In an editorial today, the New York Times asks, “What constitutional rights should corporations have?”—by which it seems to mean, “What constitutional rights should the Supreme Court recognize corporations to have?” Alleging, on negligible evidence, that “the John Roberts court …. has been on a campaign to increase corporations’ legal rights,” the paper opines that the rights of corporations “should be quite limited—far less than those of people.” On matters of speech, the editorial acknowledges only that it is “in society’s interest that [corporations] are allowed to speak about their products and policies.”
I may well share much of the Times’s general skepticism about the existence of corporate constitutional rights—except (and this may be a big “except”) insofar as such rights are derivative of the underlying individual rights of shareholders or of corporate officers and employees. But as Eugene Volokh points out in a couple of posts (here and here), what’s really striking about the Times editorial is the Times’s apparent obliviousness to the consequences of its position for itself. Noting that the Times is owned by a corporation, Volokh states:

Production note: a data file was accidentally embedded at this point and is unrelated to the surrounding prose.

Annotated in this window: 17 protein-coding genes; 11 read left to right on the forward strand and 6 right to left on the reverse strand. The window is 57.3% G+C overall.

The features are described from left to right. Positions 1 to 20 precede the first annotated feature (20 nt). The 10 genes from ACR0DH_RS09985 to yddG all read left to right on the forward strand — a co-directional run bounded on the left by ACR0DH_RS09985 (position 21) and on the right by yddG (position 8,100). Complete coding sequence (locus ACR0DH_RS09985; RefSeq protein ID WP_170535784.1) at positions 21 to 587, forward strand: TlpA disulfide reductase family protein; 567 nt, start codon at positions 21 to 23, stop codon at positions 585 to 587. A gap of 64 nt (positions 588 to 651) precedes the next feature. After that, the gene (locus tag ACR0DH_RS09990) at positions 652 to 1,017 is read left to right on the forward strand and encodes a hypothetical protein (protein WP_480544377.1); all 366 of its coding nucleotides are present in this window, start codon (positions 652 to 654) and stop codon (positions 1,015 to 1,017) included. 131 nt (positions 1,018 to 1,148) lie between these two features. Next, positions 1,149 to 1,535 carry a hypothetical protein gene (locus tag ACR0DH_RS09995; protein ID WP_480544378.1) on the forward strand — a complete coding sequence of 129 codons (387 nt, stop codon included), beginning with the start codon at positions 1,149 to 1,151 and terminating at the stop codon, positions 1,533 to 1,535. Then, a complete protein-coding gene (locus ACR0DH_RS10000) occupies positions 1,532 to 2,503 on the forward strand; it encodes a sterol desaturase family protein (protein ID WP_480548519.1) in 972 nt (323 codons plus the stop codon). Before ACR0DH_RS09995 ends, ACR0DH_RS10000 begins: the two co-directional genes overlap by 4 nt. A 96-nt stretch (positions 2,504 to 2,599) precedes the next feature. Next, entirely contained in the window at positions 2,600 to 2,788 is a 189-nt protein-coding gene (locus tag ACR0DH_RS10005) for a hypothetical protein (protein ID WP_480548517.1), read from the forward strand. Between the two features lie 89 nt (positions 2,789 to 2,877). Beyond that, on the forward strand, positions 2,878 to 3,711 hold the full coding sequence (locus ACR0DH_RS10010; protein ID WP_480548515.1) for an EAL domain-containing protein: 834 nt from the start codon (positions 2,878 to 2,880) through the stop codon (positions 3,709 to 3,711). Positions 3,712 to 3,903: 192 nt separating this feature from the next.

Where would the arguments in the New York Times editorial leave the New York Times itself? Shouldn’t New York Times v. Sullivan (the landmark libel case) and New York Times v. United States (the Pentagon Papers case), for instance, have come out the opposite way under the Times’ analysis? ….
[A] business corporation [the Times] is publishing a political message arguing that business corporations shouldn’t have the constitutional right to publish political messages, without even (1) mentioning that its argument would apply to itself, and (2) explaining why, despite that, the argument should not apply to itself.